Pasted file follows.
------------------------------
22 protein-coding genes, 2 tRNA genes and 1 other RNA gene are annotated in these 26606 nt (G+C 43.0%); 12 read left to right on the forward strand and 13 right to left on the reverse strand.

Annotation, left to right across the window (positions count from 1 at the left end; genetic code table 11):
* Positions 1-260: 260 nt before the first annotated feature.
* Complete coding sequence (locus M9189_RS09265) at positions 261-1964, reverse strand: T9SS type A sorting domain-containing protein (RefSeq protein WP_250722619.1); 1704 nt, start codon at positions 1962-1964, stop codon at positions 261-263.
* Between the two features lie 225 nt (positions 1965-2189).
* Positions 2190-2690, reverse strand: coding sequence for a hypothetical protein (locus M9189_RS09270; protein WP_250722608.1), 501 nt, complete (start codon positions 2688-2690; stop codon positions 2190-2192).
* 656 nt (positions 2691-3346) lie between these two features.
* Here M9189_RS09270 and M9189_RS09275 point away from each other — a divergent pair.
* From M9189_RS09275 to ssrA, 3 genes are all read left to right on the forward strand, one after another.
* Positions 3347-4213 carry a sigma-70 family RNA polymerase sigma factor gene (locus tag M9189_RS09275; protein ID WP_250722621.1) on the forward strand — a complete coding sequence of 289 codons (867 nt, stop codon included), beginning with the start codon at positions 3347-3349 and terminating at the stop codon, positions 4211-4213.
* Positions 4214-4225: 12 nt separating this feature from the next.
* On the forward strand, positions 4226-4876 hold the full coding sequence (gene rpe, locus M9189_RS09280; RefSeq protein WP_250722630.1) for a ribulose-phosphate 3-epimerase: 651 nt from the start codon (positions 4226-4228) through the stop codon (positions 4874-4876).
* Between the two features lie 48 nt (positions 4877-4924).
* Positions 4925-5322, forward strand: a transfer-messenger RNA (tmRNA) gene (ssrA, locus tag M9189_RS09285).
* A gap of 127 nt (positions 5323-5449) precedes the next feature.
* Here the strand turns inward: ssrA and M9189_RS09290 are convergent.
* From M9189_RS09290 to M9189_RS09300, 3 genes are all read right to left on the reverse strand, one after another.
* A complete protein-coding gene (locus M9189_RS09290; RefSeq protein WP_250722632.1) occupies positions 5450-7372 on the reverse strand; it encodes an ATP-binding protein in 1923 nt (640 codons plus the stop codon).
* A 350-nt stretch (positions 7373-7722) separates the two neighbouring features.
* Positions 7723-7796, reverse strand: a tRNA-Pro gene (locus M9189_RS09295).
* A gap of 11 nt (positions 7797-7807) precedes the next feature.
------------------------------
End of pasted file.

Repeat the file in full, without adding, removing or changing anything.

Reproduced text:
22 protein-coding genes, 2 tRNA genes and 1 other RNA gene are annotated in these 26606 nt (G+C 43.0%); 12 read left to right on the forward strand and 13 right to left on the reverse strand.

Annotation, left to right across the window (positions count from 1 at the left end; genetic code table 11):
* Positions 1-260: 260 nt before the first annotated feature.
* Complete coding sequence (locus M9189_RS09265) at positions 261-1964, reverse strand: T9SS type A sorting domain-containing protein (RefSeq protein WP_250722619.1); 1704 nt, start codon at positions 1962-1964, stop codon at positions 261-263.
* Between the two features lie 225 nt (positions 1965-2189).
* Positions 2190-2690, reverse strand: coding sequence for a hypothetical protein (locus M9189_RS09270; protein WP_250722608.1), 501 nt, complete (start codon positions 2688-2690; stop codon positions 2190-2192).
* 656 nt (positions 2691-3346) lie between these two features.
* Here M9189_RS09270 and M9189_RS09275 point away from each other — a divergent pair.
* From M9189_RS09275 to ssrA, 3 genes are all read left to right on the forward strand, one after another.
* Positions 3347-4213 carry a sigma-70 family RNA polymerase sigma factor gene (locus tag M9189_RS09275; protein ID WP_250722621.1) on the forward strand — a complete coding sequence of 289 codons (867 nt, stop codon included), beginning with the start codon at positions 3347-3349 and terminating at the stop codon, positions 4211-4213.
* Positions 4214-4225: 12 nt separating this feature from the next.
* On the forward strand, positions 4226-4876 hold the full coding sequence (gene rpe, locus M9189_RS09280; RefSeq protein WP_250722630.1) for a ribulose-phosphate 3-epimerase: 651 nt from the start codon (positions 4226-4228) through the stop codon (positions 4874-4876).
* Between the two features lie 48 nt (positions 4877-4924).
* Positions 4925-5322, forward strand: a transfer-messenger RNA (tmRNA) gene (ssrA, locus tag M9189_RS09285).
* A gap of 127 nt (positions 5323-5449) precedes the next feature.
* Here the strand turns inward: ssrA and M9189_RS09290 are convergent.
* From M9189_RS09290 to M9189_RS09300, 3 genes are all read right to left on the reverse strand, one after another.
* A complete protein-coding gene (locus M9189_RS09290; RefSeq protein WP_250722632.1) occupies positions 5450-7372 on the reverse strand; it encodes an ATP-binding protein in 1923 nt (640 codons plus the stop codon).
* A 350-nt stretch (positions 7373-7722) separates the two neighbouring features.
* Positions 7723-7796, reverse strand: a tRNA-Pro gene (locus M9189_RS09295).
* A gap of 11 nt (positions 7797-7807) precedes the next feature.